Chomsky: The Most Powerful Country in History Is Destroying the Earth and Human Rights as We Know Them
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The founders of course did not intend the term “person” to apply to all persons. Native Americans were not persons. Their rights were virtually nil. Women were scarcely persons. Wives were understood to be “covered” under the civil identity of their husbands in much the same way as children were subject to their parents. Blackstone’s principles held that “the very being or legal existence of the woman is suspended during the marriage, or at least is incorporated and consolidated into that of the husband: under whose wing, protection, and cover, she performs every thing.” Women are thus the property of their fathers or husbands. These principles remain up to very recent years. Until a Supreme Court decision of 1975, women did not even have a legal right to serve on juries. They were not peers. Just two weeks ago, Republican opposition blocked the Fairness Paycheck Act guaranteeing women equal pay for equal work. And it goes far beyond.
Slaves, of course, were not persons. They were in fact three-fifths humanunder the Constitution, so as to grant their owners greater voting power. Protection of slavery was no slight concern to the founders: it was one factor leading to the American revolution. In the 1772 Somerset case, Lord Mansfield determined that slavery is so “odious” that it cannot be tolerated in England, though it continued in British possessions for many years. American slave-owners could see the handwriting on the wall if the colonies remained under British rule. And it should be recalled that the slave states, including Virginia, had the greatest power and influence in the colonies. One can easily appreciate Dr. Johnson’s famous quip that “we hear the loudest yelps for liberty among the drivers of negroes.”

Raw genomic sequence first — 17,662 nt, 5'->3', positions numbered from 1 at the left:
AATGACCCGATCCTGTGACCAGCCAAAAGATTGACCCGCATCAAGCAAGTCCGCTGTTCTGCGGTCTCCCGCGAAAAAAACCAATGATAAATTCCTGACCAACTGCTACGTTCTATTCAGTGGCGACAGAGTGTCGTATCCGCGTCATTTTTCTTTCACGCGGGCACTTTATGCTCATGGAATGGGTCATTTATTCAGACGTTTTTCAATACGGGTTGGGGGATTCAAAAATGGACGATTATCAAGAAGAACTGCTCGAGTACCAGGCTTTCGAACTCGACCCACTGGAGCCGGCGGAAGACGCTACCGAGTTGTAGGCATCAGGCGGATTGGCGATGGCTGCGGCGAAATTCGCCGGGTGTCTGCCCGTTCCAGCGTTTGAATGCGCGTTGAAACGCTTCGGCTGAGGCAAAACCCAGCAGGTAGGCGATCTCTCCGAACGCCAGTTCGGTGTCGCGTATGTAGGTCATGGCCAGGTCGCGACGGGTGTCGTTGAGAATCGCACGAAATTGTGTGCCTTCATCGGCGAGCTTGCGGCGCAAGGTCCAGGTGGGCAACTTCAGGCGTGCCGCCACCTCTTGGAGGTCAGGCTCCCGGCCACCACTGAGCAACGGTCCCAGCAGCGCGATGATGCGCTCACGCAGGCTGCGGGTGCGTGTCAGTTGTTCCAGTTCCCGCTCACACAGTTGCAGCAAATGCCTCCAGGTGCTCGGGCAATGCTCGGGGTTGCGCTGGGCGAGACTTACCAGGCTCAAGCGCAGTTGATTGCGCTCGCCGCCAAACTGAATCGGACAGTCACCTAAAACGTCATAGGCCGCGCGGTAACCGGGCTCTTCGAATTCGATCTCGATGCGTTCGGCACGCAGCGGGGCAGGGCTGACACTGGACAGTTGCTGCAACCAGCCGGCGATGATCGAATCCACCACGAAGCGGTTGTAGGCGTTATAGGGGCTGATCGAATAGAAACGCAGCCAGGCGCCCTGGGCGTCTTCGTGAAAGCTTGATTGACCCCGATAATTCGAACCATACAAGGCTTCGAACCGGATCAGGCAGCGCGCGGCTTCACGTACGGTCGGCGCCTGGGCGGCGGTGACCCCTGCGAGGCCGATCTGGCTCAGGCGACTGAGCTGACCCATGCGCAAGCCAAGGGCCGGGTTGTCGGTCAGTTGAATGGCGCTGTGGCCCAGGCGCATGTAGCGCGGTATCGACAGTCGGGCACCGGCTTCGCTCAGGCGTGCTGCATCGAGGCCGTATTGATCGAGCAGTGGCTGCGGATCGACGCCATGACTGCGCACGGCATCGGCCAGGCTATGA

Post-Civil War amendments extended the concept person to African-Americans, ending slavery. In theory, at least. After about a decade of relative freedom, a condition akin to slavery was reintroduced by a North-South compact permitting the effective criminalization of black life. A black male standing on a street corner could be arrested for vagrancy, or for attempted rape if accused of looking at a white woman the wrong way. And once imprisoned he had few chances of ever escaping the system of “slavery by another name,” the term used by then- Wall Street Journal bureau chief Douglas Blackmon in an arresting study.
This new version of the “peculiar institution” provided much of the basis for the American industrial revolution, with a perfect work force for the steel industry and mining, along with agricultural production in the famous chain gangs: docile, obedient, no strikes, and no need for employers even to sustain their workers, an improvement over slavery. The system lasted in large measure until World War II, when free labor was needed for war production.
The postwar boom offered employment. A black man could get a job in a unionized auto plant, earn a decent salary, buy a house, and maybe send his children to college. That lasted for about 20 years, until the 1970s, when the economy was radically redesigned on newly dominant neoliberal principles, with rapid growth of financialization and the offshoring of production. The black population, now largely superfluous, has been recriminalized.
Until Ronald Reagan’s presidency, incarceration in the U.S. was within the spectrum of industrial societies. By now it is far beyond others. It targets primarily black males, increasingly also black women and Hispanics, largely guilty of victimless crimes under the fraudulent “drug wars.” Meanwhile, the wealth of African-American families has been virtually obliterated by the latest financial crisis, in no small measure thanks to criminal behavior of financial institutions, with impunity for the perpetrators, now richer than ever.